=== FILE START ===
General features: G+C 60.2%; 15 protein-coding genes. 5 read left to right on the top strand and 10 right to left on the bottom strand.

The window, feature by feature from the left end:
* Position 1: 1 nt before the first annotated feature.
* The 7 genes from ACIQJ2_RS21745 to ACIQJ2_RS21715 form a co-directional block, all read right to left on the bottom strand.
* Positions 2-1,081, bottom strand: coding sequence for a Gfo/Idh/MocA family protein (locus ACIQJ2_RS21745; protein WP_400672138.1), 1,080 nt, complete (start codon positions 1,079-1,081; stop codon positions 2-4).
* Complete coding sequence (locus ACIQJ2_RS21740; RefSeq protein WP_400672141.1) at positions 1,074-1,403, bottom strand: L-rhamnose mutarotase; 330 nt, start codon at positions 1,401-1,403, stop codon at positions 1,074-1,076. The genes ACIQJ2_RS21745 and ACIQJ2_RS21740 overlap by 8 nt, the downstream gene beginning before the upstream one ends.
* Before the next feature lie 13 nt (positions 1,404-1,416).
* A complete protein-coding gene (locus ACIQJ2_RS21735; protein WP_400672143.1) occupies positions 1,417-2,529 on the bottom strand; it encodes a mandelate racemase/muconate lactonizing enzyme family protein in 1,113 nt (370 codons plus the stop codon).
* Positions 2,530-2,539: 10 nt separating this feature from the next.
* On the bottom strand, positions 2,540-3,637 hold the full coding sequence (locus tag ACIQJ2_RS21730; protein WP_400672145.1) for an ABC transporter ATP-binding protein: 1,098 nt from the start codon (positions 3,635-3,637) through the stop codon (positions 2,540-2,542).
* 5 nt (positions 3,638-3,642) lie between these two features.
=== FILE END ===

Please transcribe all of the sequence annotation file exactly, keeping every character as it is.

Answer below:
General features: G+C 60.2%; 15 protein-coding genes. 5 read left to right on the top strand and 10 right to left on the bottom strand.

The window, feature by feature from the left end:
* Position 1: 1 nt before the first annotated feature.
* The 7 genes from ACIQJ2_RS21745 to ACIQJ2_RS21715 form a co-directional block, all read right to left on the bottom strand.
* Positions 2-1,081, bottom strand: coding sequence for a Gfo/Idh/MocA family protein (locus ACIQJ2_RS21745; protein WP_400672138.1), 1,080 nt, complete (start codon positions 1,079-1,081; stop codon positions 2-4).
* Complete coding sequence (locus ACIQJ2_RS21740; RefSeq protein WP_400672141.1) at positions 1,074-1,403, bottom strand: L-rhamnose mutarotase; 330 nt, start codon at positions 1,401-1,403, stop codon at positions 1,074-1,076. The genes ACIQJ2_RS21745 and ACIQJ2_RS21740 overlap by 8 nt, the downstream gene beginning before the upstream one ends.
* Before the next feature lie 13 nt (positions 1,404-1,416).
* A complete protein-coding gene (locus ACIQJ2_RS21735; protein WP_400672143.1) occupies positions 1,417-2,529 on the bottom strand; it encodes a mandelate racemase/muconate lactonizing enzyme family protein in 1,113 nt (370 codons plus the stop codon).
* Positions 2,530-2,539: 10 nt separating this feature from the next.
* On the bottom strand, positions 2,540-3,637 hold the full coding sequence (locus tag ACIQJ2_RS21730; protein WP_400672145.1) for an ABC transporter ATP-binding protein: 1,098 nt from the start codon (positions 3,635-3,637) through the stop codon (positions 2,540-2,542).
* 5 nt (positions 3,638-3,642) lie between these two features.